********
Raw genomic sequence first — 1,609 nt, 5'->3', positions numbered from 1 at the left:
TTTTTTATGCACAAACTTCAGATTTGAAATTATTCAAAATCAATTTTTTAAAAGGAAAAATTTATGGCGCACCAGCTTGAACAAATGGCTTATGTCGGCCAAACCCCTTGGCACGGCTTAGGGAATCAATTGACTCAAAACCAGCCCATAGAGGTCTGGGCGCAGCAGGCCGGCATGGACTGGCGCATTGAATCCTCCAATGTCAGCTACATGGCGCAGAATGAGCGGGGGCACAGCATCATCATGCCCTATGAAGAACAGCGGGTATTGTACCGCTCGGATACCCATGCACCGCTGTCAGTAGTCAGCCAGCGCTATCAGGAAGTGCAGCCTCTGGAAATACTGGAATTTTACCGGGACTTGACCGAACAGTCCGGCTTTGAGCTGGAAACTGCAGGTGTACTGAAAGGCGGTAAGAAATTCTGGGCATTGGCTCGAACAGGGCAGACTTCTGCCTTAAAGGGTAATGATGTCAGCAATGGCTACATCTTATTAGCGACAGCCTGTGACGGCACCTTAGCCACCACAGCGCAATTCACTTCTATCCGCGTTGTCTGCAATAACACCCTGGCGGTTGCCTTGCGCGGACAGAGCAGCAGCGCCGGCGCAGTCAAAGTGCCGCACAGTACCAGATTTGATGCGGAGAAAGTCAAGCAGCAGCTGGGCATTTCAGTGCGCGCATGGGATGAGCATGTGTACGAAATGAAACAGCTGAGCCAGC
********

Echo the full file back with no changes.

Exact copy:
Raw genomic sequence first — 1,609 nt, 5'->3', positions numbered from 1 at the left:
TTTTTTATGCACAAACTTCAGATTTGAAATTATTCAAAATCAATTTTTTAAAAGGAAAAATTTATGGCGCACCAGCTTGAACAAATGGCTTATGTCGGCCAAACCCCTTGGCACGGCTTAGGGAATCAATTGACTCAAAACCAGCCCATAGAGGTCTGGGCGCAGCAGGCCGGCATGGACTGGCGCATTGAATCCTCCAATGTCAGCTACATGGCGCAGAATGAGCGGGGGCACAGCATCATCATGCCCTATGAAGAACAGCGGGTATTGTACCGCTCGGATACCCATGCACCGCTGTCAGTAGTCAGCCAGCGCTATCAGGAAGTGCAGCCTCTGGAAATACTGGAATTTTACCGGGACTTGACCGAACAGTCCGGCTTTGAGCTGGAAACTGCAGGTGTACTGAAAGGCGGTAAGAAATTCTGGGCATTGGCTCGAACAGGGCAGACTTCTGCCTTAAAGGGTAATGATGTCAGCAATGGCTACATCTTATTAGCGACAGCCTGTGACGGCACCTTAGCCACCACAGCGCAATTCACTTCTATCCGCGTTGTCTGCAATAACACCCTGGCGGTTGCCTTGCGCGGACAGAGCAGCAGCGCCGGCGCAGTCAAAGTGCCGCACAGTACCAGATTTGATGCGGAGAAAGTCAAGCAGCAGCTGGGCATTTCAGTGCGCGCATGGGATGAGCATGTGTACGAAATGAAACAGCTGAGCCAGC